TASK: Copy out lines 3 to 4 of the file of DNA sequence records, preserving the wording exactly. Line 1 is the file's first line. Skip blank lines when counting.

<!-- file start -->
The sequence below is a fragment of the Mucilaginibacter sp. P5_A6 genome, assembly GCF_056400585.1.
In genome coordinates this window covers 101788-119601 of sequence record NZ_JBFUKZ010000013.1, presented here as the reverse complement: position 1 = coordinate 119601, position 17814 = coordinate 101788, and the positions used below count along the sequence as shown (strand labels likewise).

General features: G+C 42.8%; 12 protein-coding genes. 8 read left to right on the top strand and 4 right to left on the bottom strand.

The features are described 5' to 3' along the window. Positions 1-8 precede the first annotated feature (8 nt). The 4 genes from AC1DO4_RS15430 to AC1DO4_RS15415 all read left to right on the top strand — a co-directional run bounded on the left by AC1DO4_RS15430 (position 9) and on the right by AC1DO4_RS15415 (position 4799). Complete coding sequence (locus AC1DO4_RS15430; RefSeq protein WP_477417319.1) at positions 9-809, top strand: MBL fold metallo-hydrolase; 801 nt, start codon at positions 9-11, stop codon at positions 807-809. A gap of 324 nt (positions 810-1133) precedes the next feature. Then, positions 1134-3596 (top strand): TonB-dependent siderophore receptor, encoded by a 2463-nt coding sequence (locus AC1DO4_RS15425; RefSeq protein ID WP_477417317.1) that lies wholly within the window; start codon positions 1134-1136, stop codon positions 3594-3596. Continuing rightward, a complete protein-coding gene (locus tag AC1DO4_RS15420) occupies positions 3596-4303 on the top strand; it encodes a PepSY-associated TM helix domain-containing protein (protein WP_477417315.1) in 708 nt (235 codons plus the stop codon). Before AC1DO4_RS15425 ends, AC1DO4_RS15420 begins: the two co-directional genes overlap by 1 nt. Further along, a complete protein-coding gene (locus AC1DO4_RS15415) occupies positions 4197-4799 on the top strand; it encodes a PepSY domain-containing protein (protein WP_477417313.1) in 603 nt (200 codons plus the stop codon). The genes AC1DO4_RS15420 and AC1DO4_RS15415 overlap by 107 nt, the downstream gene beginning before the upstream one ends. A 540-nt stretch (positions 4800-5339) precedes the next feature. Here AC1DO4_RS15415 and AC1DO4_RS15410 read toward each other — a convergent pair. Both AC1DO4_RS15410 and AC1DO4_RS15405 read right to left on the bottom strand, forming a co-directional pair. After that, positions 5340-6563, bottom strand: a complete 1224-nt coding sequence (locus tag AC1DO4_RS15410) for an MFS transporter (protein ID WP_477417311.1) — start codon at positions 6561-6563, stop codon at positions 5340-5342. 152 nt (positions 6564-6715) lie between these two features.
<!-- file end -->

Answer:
General features: G+C 42.8%; 12 protein-coding genes. 8 read left to right on the top strand and 4 right to left on the bottom strand.

The features are described 5' to 3' along the window. Positions 1-8 precede the first annotated feature (8 nt). The 4 genes from AC1DO4_RS15430 to AC1DO4_RS15415 all read left to right on the top strand — a co-directional run bounded on the left by AC1DO4_RS15430 (position 9) and on the right by AC1DO4_RS15415 (position 4799). Complete coding sequence (locus AC1DO4_RS15430; RefSeq protein WP_477417319.1) at positions 9-809, top strand: MBL fold metallo-hydrolase; 801 nt, start codon at positions 9-11, stop codon at positions 807-809. A gap of 324 nt (positions 810-1133) precedes the next feature. Then, positions 1134-3596 (top strand): TonB-dependent siderophore receptor, encoded by a 2463-nt coding sequence (locus AC1DO4_RS15425; RefSeq protein ID WP_477417317.1) that lies wholly within the window; start codon positions 1134-1136, stop codon positions 3594-3596. Continuing rightward, a complete protein-coding gene (locus tag AC1DO4_RS15420) occupies positions 3596-4303 on the top strand; it encodes a PepSY-associated TM helix domain-containing protein (protein WP_477417315.1) in 708 nt (235 codons plus the stop codon). Before AC1DO4_RS15425 ends, AC1DO4_RS15420 begins: the two co-directional genes overlap by 1 nt. Further along, a complete protein-coding gene (locus AC1DO4_RS15415) occupies positions 4197-4799 on the top strand; it encodes a PepSY domain-containing protein (protein WP_477417313.1) in 603 nt (200 codons plus the stop codon). The genes AC1DO4_RS15420 and AC1DO4_RS15415 overlap by 107 nt, the downstream gene beginning before the upstream one ends. A 540-nt stretch (positions 4800-5339) precedes the next feature. Here AC1DO4_RS15415 and AC1DO4_RS15410 read toward each other — a convergent pair. Both AC1DO4_RS15410 and AC1DO4_RS15405 read right to left on the bottom strand, forming a co-directional pair. After that, positions 5340-6563, bottom strand: a complete 1224-nt coding sequence (locus tag AC1DO4_RS15410) for an MFS transporter (protein ID WP_477417311.1) — start codon at positions 6561-6563, stop codon at positions 5340-5342. 152 nt (positions 6564-6715) lie between these two features.